Running back and forth in front of my gardenwatching window, for the hour’s duration of my daughter’s test, was properly distracting her enough that she considered closing the curtains but she didn’t want to scare it away. One particular distraction I am seriously jealous of. Although she called me through I didn’t hear her as the squirrel jumped up on to the window sill and looked in my gardenwatch window straight at her! I doubt anyone would believe her accounting test added an unexpected number to red squirrel records for 2016 🙂

Little did the red squirrel know that it was facing the direction of a feeder on a post especially put up for it. The pine tree was only a temp overnight location.

The bird table roof is bottom left, the squirrel feeder on the right with a bird bath pedestal sited as a possible perch.Muddy record photo after border replanting.
A photo of the feeder nut pattern is currently set as wallpaper on my phone home screen so I can see at a glance if the lid has been opened in my absence 🙂

Finally, that red squirrel didn’t half explore my garden and its borders yesterday. At one point it jumped from the potting shed roof straight across to the face of my leylandii hedge and ran up, down and across it before returning to the bird table. What an entertaining little acrobat it was!

Sunflower hearts were quickly put out in a small ground feeder to distract a woodpigeon, the previous garden assistant, but when the red squirrel spotted this it munched a while there instead. Ha-ha… but the woodpigeon ate the trail of peanuts leading to the new squirrel feeder first 😉

Yesterday, was dull with showers. The red squirrel got a bit muddy gardening 😉

My favourite muddy face from yesterday. In contrast, snow is forecasted for today. I wonder how the red squirrel will behave in a very busy garden.

You have to be patient in getting wildlife to use what you put out/up for it, that’s another thing I’ve observed over the last ten years blogging and gardenwatching. The fun part is the anticipation and the bonus is it happening. Now, I’m awaiting the red squirrel discovering the feeder with the hinged roof full of nuts that has been put up in my garden especially for it. Currently it is running right under it! There’s definitely a bit of a seasonal pantomime feel in the garden just now… hey red squirrel… its above you 😉

This post was published by Shirley for shirls gardenwatch in November 2016.

5 thoughts on “Red Squirrel returns to cache food

  1. Don't you fret. That little red squirrel will find the peanuts. Squirrels love them. At least they do here. Of course I mostly get grey squirrels and an occasional Fox Squirrel. If ou find peanuts growing in your garden you can leave them and then harvest the peanuts for the squirrels again. I always think that is a lot of fun. Peanuts have a pretty little orange flower. Sunflowers will pop up all over your garden too. The squirrels here usually plant sunflowers in threes. They are quite the gardeners.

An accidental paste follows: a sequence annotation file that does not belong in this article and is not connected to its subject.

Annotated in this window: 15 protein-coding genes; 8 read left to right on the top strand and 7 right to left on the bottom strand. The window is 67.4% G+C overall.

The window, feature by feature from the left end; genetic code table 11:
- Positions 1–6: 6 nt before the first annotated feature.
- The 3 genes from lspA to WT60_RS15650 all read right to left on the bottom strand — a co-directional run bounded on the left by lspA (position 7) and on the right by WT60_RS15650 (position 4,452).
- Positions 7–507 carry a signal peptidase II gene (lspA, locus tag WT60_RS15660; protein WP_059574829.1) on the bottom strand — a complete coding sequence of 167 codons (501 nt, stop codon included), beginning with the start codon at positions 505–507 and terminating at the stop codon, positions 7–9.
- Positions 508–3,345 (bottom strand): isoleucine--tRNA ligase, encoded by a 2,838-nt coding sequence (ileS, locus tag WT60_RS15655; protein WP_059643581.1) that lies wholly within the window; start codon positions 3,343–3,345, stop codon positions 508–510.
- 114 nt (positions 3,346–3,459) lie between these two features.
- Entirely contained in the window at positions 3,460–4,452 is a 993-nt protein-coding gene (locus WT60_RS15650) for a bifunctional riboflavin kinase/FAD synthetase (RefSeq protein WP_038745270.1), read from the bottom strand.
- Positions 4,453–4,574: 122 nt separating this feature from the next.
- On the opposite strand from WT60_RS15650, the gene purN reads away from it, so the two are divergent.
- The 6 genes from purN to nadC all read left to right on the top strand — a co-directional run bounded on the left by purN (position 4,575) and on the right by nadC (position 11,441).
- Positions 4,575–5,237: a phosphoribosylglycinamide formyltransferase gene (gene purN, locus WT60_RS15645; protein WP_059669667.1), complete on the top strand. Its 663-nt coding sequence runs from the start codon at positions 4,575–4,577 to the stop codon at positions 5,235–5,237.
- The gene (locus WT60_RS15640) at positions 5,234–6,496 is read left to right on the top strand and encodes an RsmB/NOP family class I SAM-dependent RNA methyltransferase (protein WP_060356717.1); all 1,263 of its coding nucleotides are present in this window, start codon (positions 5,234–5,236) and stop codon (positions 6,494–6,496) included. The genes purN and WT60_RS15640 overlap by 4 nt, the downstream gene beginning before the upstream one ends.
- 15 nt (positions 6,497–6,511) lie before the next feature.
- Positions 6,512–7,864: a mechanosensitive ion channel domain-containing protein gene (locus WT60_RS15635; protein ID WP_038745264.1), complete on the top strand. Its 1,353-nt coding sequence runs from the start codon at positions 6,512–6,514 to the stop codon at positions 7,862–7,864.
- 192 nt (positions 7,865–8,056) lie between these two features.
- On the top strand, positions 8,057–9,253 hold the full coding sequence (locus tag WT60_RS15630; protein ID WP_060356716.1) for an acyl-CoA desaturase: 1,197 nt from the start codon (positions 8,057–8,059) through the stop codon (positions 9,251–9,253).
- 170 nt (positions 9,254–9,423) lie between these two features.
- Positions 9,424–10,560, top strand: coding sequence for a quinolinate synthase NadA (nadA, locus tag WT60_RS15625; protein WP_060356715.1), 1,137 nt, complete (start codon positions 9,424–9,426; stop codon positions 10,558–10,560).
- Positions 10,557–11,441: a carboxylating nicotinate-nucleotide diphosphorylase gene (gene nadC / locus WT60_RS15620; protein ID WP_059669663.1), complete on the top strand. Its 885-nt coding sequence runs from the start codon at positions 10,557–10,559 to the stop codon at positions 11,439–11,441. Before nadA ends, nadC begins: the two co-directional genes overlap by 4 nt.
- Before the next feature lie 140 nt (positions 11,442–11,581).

2. Oh, what a gorgeous creature. Brilliant photos Shirley. I wish we had reds here instead of the grey tree rats. Even better that you were able to add your sighting to the records. Here's looking forward to many reports of red mischief and maybe some video in the near future.

  3. Hello again to you all, thanks for visiting and leaving your comments 🙂

    Giga, welcome and thank-you! This is a very pretty species 🙂

    Lisa, ha-ha… today it got very close by running up the back of the post. I’m sure it will learn in time. It has already found the loose peanuts on a hidden table. I’ve not seen it every day since but that’s not to say it hasn’t been. Today at breakfast it returned to the sunny hanging peanut feeder. As it is smaller than the grey it will be interesting to observe if it damages the feeder. Later in the day a Jackdaw was at this feeder and I’d guess, with its very big strong beak, it will be it that is top on the list for damaging this feeder. Ah… I’m not thinking peanuts or sunflowers will ever germinate here… but you never know 😉

    Suzie, it is fantastic news. I’ve just checked the sightings map and they have added mine which I’m delighted about too. Thanks, I hope to get the chance for many more photos. I’ve not seen it every day but today at breakfast it did return and with the sunshine lighting up the feeder I grabbed a quick bit of video as a record of its visit 🙂

    John, it really is gorgeous and I hope I see it when we have snow (although not in a rush for that) so I can get photos then. My sighting is live now. Video record captured today!